When Catriona Sturton first arrived in Japan in August 2000, she knew very little about Japan or its culture. Little did the 24-year-old assistant language teacher know that she would become a skilled shamisen player. But that is exactly what happened — her musical performances were recently broadcast on television in Hiroshima Prefecture and featured in an Asahi Shimbun article.
“It all started with Yoshio Watanabe, the English teacher at my high school here in Fukuyama, [Hiroshima Pref.]” Sturton says. “He invited me to get involved in a local old-houses restoration project. It was through this group that I met Danjo-san and Tanaka-san.”
Buddhist priest Soken Danjo and local shamisen master Chikuzen Tanaka were producing a nonprofit CD recording of traditional Japanese healing music, for distribution to hospice programs around Japan. When he heard that Sturton had been a member of a popular indie rock band in her college days, Danjo invited her to join the chorus featured on the CD recording.
“That was the first time I visited a Buddhist temple,” says Sturton. “It was a cold winter night, and the room was dark and mysterious. People involved in the recording were huddled around stoves, and when I heard Tanaka-san playing the shamisen for the first time, the experience left a profound impression on me.”
It took another eight months for Sturton to pick up the three-stringed Japanese instrument for the first time.
“At the time I was busy playing bass guitar with a punk rock band in Fukuyama,” says Sturton. “I was also jamming regularly with local country music, reggae and blues groups. Because I couldn’t speak Japanese, I thought it would be too difficult to learn the shamisen. But when I heard a young performer at a local festival the following summer, I knew I wanted to give it a try. As a bass player, what I found really powerful was the lower tone of the shamisen.”
Danjo, a skilled guitarist, sometimes invited Sturton to join blues sessions at his home. He suggested Sturton talk with Tanaka, who offered her a good deal on a used shamisen and began to give her lessons in the Tsugaru-jamisen tradition.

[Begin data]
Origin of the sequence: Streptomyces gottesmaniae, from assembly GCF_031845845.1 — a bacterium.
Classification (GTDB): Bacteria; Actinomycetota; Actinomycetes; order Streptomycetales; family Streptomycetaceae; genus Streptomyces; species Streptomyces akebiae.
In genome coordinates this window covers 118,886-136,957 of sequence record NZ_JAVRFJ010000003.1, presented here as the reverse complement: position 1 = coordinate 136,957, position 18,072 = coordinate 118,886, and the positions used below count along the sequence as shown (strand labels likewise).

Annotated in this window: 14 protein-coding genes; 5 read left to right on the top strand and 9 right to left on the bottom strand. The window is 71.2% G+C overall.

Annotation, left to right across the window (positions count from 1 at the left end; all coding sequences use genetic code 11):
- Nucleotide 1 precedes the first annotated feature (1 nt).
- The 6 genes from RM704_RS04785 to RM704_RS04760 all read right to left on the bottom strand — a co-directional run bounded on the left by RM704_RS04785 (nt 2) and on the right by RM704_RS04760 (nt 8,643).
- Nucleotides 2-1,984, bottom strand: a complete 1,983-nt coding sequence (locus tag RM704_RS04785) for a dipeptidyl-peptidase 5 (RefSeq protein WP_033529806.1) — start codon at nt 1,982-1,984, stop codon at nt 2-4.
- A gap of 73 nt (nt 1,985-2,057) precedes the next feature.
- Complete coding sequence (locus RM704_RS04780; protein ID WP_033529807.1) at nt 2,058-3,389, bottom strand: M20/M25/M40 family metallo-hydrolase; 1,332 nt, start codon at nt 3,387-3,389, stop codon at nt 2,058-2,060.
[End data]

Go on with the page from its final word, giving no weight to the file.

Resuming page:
“A Japanese friend had warned me about studying shamisen,” Sturton says. “They said most teachers were strict and expected their students to be serious. I was worried about that, but my teacher later told me that the relationship between teacher and student is like that of a mafia boss and his underlings. He suggested I watch yakuza movies to understand this. When we were not practicing, his wife and he were very lighthearted. They have a good sense of humor.”
Music has been a part of Sturton’s life for as long as she can remember. She started violin lessons at age 6, followed by piano and then harmonica at age 16.
“That was a turning point for me,” says Sturton. “I fell in love with country and blues music and started reading every book in the library on the history of blues and its influences. That was the big reason I ended up majoring in American history at university.”
At Dalhousie University in eastern Canada, Sturton played bass guitar and harmonica in two bands. One of them, an indie rock group named Plumtree, enjoyed remarkable success on the Canadian independent music scene.
Plumtree toured regularly and one of their three CDs topped Canada’s college music charts. The band appeared on Canadian television, and their music video was highlighted on the Much Music program, the Canadian equivalent of MTV.
“In my senior year, we talked about going further with the band,” Sturton says. “But two of our members were offered great grad-school opportunities in the U.S.. It felt like the natural thing for us to move on with our lives.”
Immediately following Sturton’s graduation from university, Plumtree set out on a seven-week odyssey from Halifax to Los Angeles. It was their last concert tour together and the climax of the band’s career.
Two weeks after the band’s return to Halifax, Sturton flew to Japan as a participant in the JET program. Her musical connections with Japanese youngsters made her teaching job easier.
“Joining a local punk group was a unique chance to learn about Japanese teenagers’ interests,” says Sturton. “It’s helped to build a bridge between myself and the high school students I teach.”
In the English language club at Fukuyama Ichiritsu Senior High School, Sturton also teaches the members to play the guitar and shamisen. Her frequent shamisen performances at school and at local events have boosted the enthusiasm of her students.
Sturton comments: “I think that kids here in Japan are under a lot of pressure. Music can be a really important outlet for them.”
How has the shamisen influenced Sturton?
“It’s pretty difficult to describe how I feel when I play. In Japanese there is a word, mushin, that means ‘nothing heart.’ It’s a kind of inner calm that I experience when I play the shamisen. As for studying with my teacher, anytime you meet somebody who is doing what they love for a living, I think that it is a great positive influence. It reminds you that there are so many paths to choose in life. After finishing the JET program, I’d like to study with him full time for at least six months and then create the opportunity for us to go on concert tour around Canada.”